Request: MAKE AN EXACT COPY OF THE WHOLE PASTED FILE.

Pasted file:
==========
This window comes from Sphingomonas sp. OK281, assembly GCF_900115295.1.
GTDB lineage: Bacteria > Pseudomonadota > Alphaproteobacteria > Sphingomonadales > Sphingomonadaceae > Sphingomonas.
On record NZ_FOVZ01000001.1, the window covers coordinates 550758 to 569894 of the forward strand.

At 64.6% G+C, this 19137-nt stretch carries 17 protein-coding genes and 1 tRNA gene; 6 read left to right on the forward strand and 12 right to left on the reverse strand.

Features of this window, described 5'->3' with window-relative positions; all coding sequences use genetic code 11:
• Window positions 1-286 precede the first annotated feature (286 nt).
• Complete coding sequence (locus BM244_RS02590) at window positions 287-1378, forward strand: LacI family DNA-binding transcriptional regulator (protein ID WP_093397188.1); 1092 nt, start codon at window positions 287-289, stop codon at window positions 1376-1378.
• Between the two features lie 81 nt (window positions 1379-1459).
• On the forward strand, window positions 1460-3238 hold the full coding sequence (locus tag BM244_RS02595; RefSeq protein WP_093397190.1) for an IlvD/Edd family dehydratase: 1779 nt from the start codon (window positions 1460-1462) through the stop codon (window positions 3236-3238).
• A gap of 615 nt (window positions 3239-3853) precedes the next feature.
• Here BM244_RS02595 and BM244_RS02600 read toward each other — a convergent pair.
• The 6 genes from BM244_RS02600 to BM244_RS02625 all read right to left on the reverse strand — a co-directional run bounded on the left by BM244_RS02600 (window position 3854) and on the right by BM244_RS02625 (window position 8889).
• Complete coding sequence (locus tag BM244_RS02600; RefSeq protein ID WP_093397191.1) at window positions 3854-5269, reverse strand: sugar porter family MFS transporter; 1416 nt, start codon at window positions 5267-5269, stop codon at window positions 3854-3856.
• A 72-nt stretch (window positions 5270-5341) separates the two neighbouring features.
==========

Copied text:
This window comes from Sphingomonas sp. OK281, assembly GCF_900115295.1.
GTDB lineage: Bacteria > Pseudomonadota > Alphaproteobacteria > Sphingomonadales > Sphingomonadaceae > Sphingomonas.
On record NZ_FOVZ01000001.1, the window covers coordinates 550758 to 569894 of the forward strand.

At 64.6% G+C, this 19137-nt stretch carries 17 protein-coding genes and 1 tRNA gene; 6 read left to right on the forward strand and 12 right to left on the reverse strand.

Features of this window, described 5'->3' with window-relative positions; all coding sequences use genetic code 11:
• Window positions 1-286 precede the first annotated feature (286 nt).
• Complete coding sequence (locus BM244_RS02590) at window positions 287-1378, forward strand: LacI family DNA-binding transcriptional regulator (protein ID WP_093397188.1); 1092 nt, start codon at window positions 287-289, stop codon at window positions 1376-1378.
• Between the two features lie 81 nt (window positions 1379-1459).
• On the forward strand, window positions 1460-3238 hold the full coding sequence (locus tag BM244_RS02595; RefSeq protein WP_093397190.1) for an IlvD/Edd family dehydratase: 1779 nt from the start codon (window positions 1460-1462) through the stop codon (window positions 3236-3238).
• A gap of 615 nt (window positions 3239-3853) precedes the next feature.
• Here BM244_RS02595 and BM244_RS02600 read toward each other — a convergent pair.
• The 6 genes from BM244_RS02600 to BM244_RS02625 all read right to left on the reverse strand — a co-directional run bounded on the left by BM244_RS02600 (window position 3854) and on the right by BM244_RS02625 (window position 8889).
• Complete coding sequence (locus tag BM244_RS02600; RefSeq protein ID WP_093397191.1) at window positions 3854-5269, reverse strand: sugar porter family MFS transporter; 1416 nt, start codon at window positions 5267-5269, stop codon at window positions 3854-3856.
• A 72-nt stretch (window positions 5270-5341) separates the two neighbouring features.